Summer Solstice Newsletter 2019


Hello, and welcome to the Folklore & Fiction newsletter. At the summer and winter solstices, I mimic the sun and pause to reflect on my own creative work. In this edition, I'll be discussing folkloric elements in my new short story entitled "B is for Burned/Every Broken Creature," which was recently released in the F is for Fairy anthology of short fiction.

An Excerpt from the Story

Among the humans, it was said that Óðinn once guided the mighty, eight-legged steed called Sleipnir too close to the Earth, and where his great hoof grazed the ground, Ásbyrgi Canyon came to be. The álfar were not the ancient gods of the North, nor did they worship these holy ones as some of their hálf álfur children did. Neither had they created the canyon with the ship that had brought them to it and transformed into the capitol their descendants inhabited now. Rather, it was as if the álfar had begged permission of the stones, the trees, and the water to abide there. Rugged cliffs held a council chamber, concert hall, and other compartments filled with contrivances that performed enigmatic tasks. Stands of birches bent together with the help of artful silverwork to become dwellings. Tall spires draped in lichen brought water up from beneath the valley floor to rain on the gardens. It was a city only the álfar understood fully, a refuge for people who had transmuted both their bodies and their science to suit the place they had come to inhabit, whose true appearances, names, and histories were only spoken amongst themselves, and whose gods, if indeed they had any, were inscrutable as those who worshipped them and belonged to the distant star from whence they had all come (MacCath 2019, 36).

The Folklore Behind the Fiction

Ásbyrgi Canyon (Shelter of the Gods)

Before the first settlers came to Iceland, the place that would become Ásbyrgi canyon was the site of a glacial river. As rivers do, it carved the distinctive horseshoe-shaped geological formation Icelandic mythology would later attribute to a mis-step on the part of Odin's eight-legged horse Sleipnir, whose hoof imprinted the ground there when he flew too low across the sky. A placard posted at the head of a canyon trail tells both tales. Likewise, two narratives occupied my thoughts as I hiked down to Botnstjörn pond, up the cliffside to a wide ledge, and then across the park through an educational plant walk peppered with information about the flora growing there. My inner conservationist was awestruck and careful to go gently on the land. My inner poet was especially kind to everyone I met, remembering that one of Odin's kennings is Gangleri, the wanderer who might appear as a stranger on the road seeking hospitality. In the summer of 2016 and again in the spring of 2017, I visited the canyon, and it was during these two visits that the seed of a novel series took root in my mind. "Every Broken Creature" is a precursor to that series, which I'm presently preparing to write.

The Huldufólk

Ásbyrgi is a busy place folklorically; it is the shelter of the Gods and the capitol city of the álfar or huldufólk. These elves or hidden people are said to live in the rocks of the canyon, where they've constructed lovelier, sturdier versions of the houses, concert halls, and other buildings found in our world. It is possible to imagine there that just beyond the veil between us, a jagged rise of stone is a turret, and a resonant howl of the wind is a pair of voices raised in conversation. It was my own experience of this that inspired the name of the elven father of my half-elven twins, Vindgnýr, which means "the sound of the wind" in Icelandic. With these bits of folklore and travel memory in mind, I created a fictional Ásbyrgi canyon that serves as both a refuge and a capitol for the unearthly beings who live there.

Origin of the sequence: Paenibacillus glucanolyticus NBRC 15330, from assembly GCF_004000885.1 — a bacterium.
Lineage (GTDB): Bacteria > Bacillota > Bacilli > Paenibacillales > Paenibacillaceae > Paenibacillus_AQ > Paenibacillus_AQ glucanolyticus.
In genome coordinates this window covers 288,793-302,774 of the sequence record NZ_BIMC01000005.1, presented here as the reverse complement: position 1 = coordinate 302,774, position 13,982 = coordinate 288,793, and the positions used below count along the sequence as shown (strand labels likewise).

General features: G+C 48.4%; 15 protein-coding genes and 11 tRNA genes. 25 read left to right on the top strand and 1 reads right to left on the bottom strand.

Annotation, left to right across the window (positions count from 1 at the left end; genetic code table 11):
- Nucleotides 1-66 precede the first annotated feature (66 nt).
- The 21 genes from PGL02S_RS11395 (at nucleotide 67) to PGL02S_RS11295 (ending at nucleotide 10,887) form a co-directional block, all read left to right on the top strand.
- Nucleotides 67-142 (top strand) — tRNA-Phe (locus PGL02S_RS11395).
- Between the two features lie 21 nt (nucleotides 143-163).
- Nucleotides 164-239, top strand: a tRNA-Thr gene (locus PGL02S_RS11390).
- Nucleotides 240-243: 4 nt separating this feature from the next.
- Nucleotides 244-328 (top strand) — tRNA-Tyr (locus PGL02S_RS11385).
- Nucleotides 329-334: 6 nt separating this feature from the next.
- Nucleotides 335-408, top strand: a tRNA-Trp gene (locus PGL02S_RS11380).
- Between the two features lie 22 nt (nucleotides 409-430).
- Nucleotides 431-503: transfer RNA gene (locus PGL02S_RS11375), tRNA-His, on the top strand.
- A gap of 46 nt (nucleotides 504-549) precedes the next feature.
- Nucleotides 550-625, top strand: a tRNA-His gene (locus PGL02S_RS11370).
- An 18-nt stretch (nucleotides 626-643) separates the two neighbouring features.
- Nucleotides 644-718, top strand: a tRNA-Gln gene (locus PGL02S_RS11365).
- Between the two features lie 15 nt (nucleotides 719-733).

I would add that fairy lore is a special interest of mine, so my 2017 visit to Iceland was partly taken up with interviews of two Icelandic women about their experiences of the huldufólk. You can read more about those interviews in the blog entries I wrote about them here and here.

Fairies and Aliens

Fairy abductions and alien abductions share a number of folkloric similarities. In reference to a 1988 article in the National Enquirer, folklore scholar Barbara Rieti writes that some of these are "...small size and green colour; the power to disappear at will, to make humans see things that aren't really there, and to levitate themselves, objects, and human beings into the air; the "missing time" experienced by fairy and UFO abductees, and the circular patterns made by landings of UFOS" (Ruehl, cited in Rieti 2013, 160). These similarities found their way into "Every Broken Creature" by way of the story's assertion that the huldufólk come from a "distant star." Contemporary extraterrestrial literature often asserts that fairies and aliens are kin anyway (Rieti 2013, 160), so it isn't a terrible stretch to give them the same otherworldly ancestry in fiction, I think.

There's a bit more I might discuss; the story is built on a historical event, and the unfortunate man at its heart is caught between an old religious paradigm and a new one. But I'll leave those things for you to explore in the reading of it. So that's all for now. Thanks very much for your time! I'll be back next month with a discussion of the ballad.


  • MacCath, C.S. 2019. ‘B Is for Burned/Every Broken Creature’. In F Is for Fairy, edited by Rhonda Parrish. Poise and Pen Publishing.
  • Rieti, Barbara. 1991. Strange Terrain: The Fairy World in Newfoundland. St. John’s: Institute of Social and Economic Research, Memorial University of Newfoundland.

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